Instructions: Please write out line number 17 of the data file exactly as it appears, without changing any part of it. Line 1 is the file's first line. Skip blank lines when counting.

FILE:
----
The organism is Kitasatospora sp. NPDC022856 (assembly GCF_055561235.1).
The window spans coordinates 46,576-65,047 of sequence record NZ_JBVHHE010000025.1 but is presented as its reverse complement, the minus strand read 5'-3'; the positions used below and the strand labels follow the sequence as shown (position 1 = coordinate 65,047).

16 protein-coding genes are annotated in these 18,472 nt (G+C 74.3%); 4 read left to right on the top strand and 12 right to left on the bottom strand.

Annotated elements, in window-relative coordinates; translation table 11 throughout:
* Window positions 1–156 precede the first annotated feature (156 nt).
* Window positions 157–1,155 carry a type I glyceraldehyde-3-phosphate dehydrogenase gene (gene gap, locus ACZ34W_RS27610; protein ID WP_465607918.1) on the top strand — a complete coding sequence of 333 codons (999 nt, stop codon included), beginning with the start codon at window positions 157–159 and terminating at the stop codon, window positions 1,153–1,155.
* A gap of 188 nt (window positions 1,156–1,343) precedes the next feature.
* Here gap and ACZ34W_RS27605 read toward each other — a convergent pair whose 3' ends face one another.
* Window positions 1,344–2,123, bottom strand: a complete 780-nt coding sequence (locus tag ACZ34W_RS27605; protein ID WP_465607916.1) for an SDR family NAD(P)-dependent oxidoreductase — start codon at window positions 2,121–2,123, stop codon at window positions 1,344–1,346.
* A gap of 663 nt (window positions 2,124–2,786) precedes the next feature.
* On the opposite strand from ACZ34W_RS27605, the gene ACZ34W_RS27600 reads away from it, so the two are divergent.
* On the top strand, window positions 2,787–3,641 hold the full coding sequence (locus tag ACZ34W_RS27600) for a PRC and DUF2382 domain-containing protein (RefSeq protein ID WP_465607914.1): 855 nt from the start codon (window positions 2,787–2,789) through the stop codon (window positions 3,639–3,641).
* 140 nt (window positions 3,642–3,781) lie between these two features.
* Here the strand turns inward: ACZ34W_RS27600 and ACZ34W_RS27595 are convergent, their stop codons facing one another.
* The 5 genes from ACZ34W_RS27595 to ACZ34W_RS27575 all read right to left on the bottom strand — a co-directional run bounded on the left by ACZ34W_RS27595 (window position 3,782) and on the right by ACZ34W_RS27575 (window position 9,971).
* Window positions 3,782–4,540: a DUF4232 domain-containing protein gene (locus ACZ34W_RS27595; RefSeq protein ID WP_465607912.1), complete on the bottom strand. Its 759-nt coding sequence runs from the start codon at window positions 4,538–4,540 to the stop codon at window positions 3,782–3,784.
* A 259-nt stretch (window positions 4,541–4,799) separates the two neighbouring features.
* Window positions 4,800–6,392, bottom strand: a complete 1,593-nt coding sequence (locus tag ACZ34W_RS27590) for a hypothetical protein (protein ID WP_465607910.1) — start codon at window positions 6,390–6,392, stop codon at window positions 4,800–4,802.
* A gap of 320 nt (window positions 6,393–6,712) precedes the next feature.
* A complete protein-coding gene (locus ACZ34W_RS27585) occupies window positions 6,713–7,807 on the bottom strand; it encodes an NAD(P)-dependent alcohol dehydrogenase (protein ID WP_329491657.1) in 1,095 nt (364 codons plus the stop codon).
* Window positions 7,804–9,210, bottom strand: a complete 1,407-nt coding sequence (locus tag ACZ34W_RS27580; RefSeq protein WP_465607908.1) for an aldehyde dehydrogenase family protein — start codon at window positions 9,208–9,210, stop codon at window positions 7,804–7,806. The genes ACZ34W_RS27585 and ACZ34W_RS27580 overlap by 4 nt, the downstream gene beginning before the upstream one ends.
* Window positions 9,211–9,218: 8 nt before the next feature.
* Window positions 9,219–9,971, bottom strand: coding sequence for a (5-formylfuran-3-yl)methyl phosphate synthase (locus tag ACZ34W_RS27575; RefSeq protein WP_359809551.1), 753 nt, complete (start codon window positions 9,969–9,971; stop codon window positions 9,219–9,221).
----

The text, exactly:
* A 259-nt stretch (window positions 4,541–4,799) separates the two neighbouring features.